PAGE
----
As the Central Industrial Security Force (CISF) celebrates its Golden Jubilee or 50th year, it has not been included in the marching contingent at the Republic Day parade this year. The stunning exclusion has seeded a row between the ministries of defence and home affairs.
Sources in the home ministry say the defence ministry refused to allow the participation of the CISF because it said only three paramilitary forces could participate. The CISF reportedly was “too late” with its request for participation.
On a request from CISF Director General Rajesh Ranjan, the home ministry reportedly raised it with the defence ministry. “As the defence ministry is the nodal ministry (for the Republic Day celebrations) we had requested them to allow four paramilitary contingents to participate this year, but they did not agree,” said a senior official.
Officials say the defence ministry also took a month to reply, giving the home ministry no time to ask another participating contingent to opt out to make way for the CISF, given it is a special year.
This year, the Delhi Police, Assam Rifles and Rapid Action Force are participating
“Paramilitary and auxiliary forces are one category and in rotation it was our chance, but the defence ministry did not give us permission,” CISF spokesperson Hemender Singh told NDTV.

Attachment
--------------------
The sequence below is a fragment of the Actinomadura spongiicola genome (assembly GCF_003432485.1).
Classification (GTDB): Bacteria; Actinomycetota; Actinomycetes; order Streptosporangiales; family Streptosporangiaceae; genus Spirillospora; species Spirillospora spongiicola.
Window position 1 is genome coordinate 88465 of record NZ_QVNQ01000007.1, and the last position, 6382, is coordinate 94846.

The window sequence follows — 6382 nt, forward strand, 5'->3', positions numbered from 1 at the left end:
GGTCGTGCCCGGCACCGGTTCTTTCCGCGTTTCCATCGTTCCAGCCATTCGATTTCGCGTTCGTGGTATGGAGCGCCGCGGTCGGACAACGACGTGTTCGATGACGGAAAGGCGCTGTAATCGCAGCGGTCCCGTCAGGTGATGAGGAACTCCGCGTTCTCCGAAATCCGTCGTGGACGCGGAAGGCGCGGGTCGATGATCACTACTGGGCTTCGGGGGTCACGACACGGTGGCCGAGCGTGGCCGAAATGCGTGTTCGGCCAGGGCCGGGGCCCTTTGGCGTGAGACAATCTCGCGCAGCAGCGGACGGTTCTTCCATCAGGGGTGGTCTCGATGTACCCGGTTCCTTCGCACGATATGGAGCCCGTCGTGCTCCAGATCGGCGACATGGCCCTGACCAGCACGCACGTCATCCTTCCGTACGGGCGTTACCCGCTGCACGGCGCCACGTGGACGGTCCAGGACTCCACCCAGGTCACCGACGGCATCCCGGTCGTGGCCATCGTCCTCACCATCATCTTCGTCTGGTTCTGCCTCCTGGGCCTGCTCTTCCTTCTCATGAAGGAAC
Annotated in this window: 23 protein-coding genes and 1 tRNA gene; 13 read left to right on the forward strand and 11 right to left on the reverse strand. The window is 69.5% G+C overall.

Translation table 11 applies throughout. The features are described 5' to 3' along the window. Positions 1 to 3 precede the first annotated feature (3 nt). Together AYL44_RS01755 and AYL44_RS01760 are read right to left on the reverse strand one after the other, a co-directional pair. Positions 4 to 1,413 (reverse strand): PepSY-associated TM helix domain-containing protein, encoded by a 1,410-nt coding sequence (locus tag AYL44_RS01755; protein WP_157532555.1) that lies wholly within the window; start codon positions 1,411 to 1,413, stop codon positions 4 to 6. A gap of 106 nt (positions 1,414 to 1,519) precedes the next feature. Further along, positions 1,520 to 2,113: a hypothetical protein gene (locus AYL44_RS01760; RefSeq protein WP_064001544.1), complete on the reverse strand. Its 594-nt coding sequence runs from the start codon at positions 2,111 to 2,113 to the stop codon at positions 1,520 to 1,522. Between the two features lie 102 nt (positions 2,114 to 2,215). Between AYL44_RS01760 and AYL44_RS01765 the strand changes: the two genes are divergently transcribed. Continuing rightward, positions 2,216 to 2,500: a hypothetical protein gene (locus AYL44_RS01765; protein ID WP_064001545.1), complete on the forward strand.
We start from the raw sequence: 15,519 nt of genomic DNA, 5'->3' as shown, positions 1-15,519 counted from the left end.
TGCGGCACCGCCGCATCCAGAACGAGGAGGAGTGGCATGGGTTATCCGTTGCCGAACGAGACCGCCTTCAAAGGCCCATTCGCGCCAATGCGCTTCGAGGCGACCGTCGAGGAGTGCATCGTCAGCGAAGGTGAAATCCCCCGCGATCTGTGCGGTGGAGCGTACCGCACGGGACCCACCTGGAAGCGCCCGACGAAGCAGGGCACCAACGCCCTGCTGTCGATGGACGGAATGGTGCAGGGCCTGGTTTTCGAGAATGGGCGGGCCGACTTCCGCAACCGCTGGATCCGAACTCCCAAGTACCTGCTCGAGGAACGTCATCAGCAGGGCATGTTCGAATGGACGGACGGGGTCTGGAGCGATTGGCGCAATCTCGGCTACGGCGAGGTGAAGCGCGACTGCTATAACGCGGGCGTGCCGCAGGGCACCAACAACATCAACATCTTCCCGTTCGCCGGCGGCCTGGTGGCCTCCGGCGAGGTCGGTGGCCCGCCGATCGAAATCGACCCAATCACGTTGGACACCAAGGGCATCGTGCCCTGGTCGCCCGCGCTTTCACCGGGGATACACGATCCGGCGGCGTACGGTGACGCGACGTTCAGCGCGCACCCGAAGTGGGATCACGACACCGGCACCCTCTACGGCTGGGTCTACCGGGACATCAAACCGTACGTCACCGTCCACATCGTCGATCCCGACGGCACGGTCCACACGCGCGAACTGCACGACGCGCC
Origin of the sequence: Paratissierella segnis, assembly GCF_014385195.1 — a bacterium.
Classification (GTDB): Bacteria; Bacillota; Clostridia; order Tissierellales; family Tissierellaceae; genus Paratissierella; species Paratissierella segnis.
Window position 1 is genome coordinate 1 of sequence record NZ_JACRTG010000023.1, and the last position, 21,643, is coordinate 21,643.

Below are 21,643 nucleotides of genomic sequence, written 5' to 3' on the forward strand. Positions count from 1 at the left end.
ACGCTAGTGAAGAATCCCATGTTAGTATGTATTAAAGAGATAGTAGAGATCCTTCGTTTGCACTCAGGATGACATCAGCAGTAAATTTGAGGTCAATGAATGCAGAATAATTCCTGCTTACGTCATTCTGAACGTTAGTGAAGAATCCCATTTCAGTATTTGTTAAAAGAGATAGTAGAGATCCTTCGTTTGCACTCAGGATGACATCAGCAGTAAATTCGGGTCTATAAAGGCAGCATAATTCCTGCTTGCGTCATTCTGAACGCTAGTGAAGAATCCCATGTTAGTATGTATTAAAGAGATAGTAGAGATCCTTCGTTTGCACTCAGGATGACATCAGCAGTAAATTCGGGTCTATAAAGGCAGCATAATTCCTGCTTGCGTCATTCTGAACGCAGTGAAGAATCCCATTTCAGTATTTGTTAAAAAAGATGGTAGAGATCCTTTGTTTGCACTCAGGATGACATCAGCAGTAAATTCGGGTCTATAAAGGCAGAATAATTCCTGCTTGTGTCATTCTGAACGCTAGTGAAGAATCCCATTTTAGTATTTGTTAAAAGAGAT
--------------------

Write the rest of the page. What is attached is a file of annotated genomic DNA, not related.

Every year, three foot contingents of the paramilitary participate in the parade that marches down the ceremonial road Rajpath, watched by the President, Prime Minister, dignitaries and hundreds of people. This year, the Delhi Police, Assam Rifles and Rapid Action Force are participating.
A few years back, the parade was pared down and trimmed so that there were fewer contingents and tableaux. But each year, paramilitary forces are rotated, so everyone gets a turn.
The CISF had participated last in 2017 and had been named the best marching contingent.
The move has let down the morale of the only paramilitary force that earns revenue for the government by providing security at airports, government offices and even sensitive private installations for a fee.
“The defence ministry could have made an exception this time but did not. We wrote to them as soon as the list was out, but they took almost a month to reply and by then it was too late,” explains a senior home ministry officer.
The defence ministry blamed the CISF. “They were aware that this is their golden jubilee year; they should have acted on time,” said an officer.
This year, 17 foot contingents are participating in the parade, which includes the Army, Navy, Air Force, paramilitary and retired personnel.
The Border Security Force’s camel contingent and camel-mounted band (registered in world record book) and an all-women group will march this year on January 26.
The women contingent is special as some of them are family members of soldiers who died in the line of duty.